Up Front by Emma Hart


Life on Mars

You probably won't be aware of this, but I just had a discreet and utterly decorous short break in Wellington. I had some excuses: dear friends I hadn't seen for too long, and of course SlutWalk, but whether I knew it or not, my main need was to get the hell out of Christchurch for a while.

 Don't get me wrong, I love Christchurch. It's just that Wellington has always been rather like the Other Woman in my life. Even before the earthquakes, people would ask me when I was moving up there. Now they're all "Dude, you gotta get away from that city, it keeps knocking you round." And I'm steadfastly refusing to leave my disfunctional relationship.

 Anyway. My trip to Wellington and environs was enormously relaxing. I mean, relaxing's not just about long baths and nobody wanting me to cook for them. It's also about shouting to Bon Jovi at one in the morning and being called for illegal double-teams. And there was the being able to flush the toilet and having baths that didn't reek of chlorine and driving on flat roads and not looking at what you're walking under in case it didn't stay there. It's the little things.

 I flew out in the evening, and Wellington was all twinkly and lovely and "See you again soon, beautiful," but it was time to go home. The perfect length of a visit, when you're sad to leave and happy to arrive. So it was night when we flew into Christchurch. She's beautiful at night too, the missus, all her strong brilliantly-lit arterials pushing strongly into her heart... Her dead, black heart.

 That was Monday night. First thing Tuesday morning I had an appointment with neurology, to get confirmation of my brain WOF. The time of the appointment conflicted with the school run, which takes an hour now, since February. So this was everyone up early so we could drop the kids off, then drive to the hospital, search desperately for a park because all the parking buildings are shut since February, and then sit and listen to a guy discuss earthquakes with the man he was handcuffed to...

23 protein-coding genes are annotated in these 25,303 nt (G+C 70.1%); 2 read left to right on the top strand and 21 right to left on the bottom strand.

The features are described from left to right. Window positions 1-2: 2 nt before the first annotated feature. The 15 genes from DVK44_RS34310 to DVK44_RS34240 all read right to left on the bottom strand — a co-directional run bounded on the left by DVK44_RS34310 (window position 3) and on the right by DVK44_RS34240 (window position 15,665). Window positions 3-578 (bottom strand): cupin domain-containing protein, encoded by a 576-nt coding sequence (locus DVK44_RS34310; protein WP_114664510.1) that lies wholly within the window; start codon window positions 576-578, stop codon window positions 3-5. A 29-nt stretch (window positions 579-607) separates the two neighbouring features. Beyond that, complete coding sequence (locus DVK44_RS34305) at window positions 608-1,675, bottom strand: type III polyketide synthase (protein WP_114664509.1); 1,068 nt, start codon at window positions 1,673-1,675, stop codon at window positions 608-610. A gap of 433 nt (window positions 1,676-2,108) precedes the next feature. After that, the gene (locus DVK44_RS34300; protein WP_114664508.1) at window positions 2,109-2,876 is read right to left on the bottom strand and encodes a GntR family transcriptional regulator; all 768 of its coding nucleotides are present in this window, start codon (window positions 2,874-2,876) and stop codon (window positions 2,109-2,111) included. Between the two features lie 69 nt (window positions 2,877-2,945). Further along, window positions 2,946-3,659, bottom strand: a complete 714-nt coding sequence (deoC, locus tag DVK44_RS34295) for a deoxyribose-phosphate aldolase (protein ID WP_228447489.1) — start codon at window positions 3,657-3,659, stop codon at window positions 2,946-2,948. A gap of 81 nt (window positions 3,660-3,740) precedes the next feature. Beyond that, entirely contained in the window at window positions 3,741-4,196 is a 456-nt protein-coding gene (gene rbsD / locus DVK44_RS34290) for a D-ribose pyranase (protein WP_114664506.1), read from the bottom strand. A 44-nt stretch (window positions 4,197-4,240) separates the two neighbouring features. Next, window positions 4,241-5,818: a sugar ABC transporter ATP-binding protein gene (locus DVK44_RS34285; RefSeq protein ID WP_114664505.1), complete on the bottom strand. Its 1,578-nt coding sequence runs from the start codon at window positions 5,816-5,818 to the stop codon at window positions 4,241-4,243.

So we were driving out to Halswell, and the relaxed high I'd come back from Wellington on was battling with the gray horribleness of being up in the morning, but still pretty much holding its own. And then we went down Colombo St and I saw the mess of the back of the Smiths City building, which I must have seen dozens of times, and something happened. I felt something in my chest shut down, lock into a hardness. Like drawing in a cold winter-morning breath and having it stick. It was, I realised, Coping. It was ensuring that what I saw wasn't going to make me feel upset – or much of anything else.

 I hadn't even known I was doing it. I didn't feel it let go when I left – though to be fair I was probably drunk. I'm not all that conscious of it now, two days later. This is just life now. But I felt it kick in. That's the only way I know how much I'm not myself any more, and you know, I don't much fucking like it.

 But. This is my home. I stay in my disfunctional relationship with the ground, never knowing when it's going to get up and smack me round again. You'll see: if I stay, things will get better. It'll calm down. It wasn't like this when we first got together. And it's not like I'm alone. We're all in this together, all Coping. We can talk to anyone now, as long as the conversation is about earthquakes. Now I know about the hardness, I can see it in the people around me, how they're so slightly different. More brittle. Especially since the June earthquakes. Now, we've lost any real sense that this will ever be over. We have so little left to give each other. We're all down to the last of our Coping. Brittle.

 I still love you, Christchurch, I really do. I just... right now, I can't be with you all the time. I know it's selfish, I just need some time to myself. Maybe. I don't actually know whether it's better to keep opening myself up, ripping all the scabs off. But come August, Auckland, it's your turn. You'll be all twinkly for me, won't you?

Emma Hart is the author of the book 'Not Safe For Work'.

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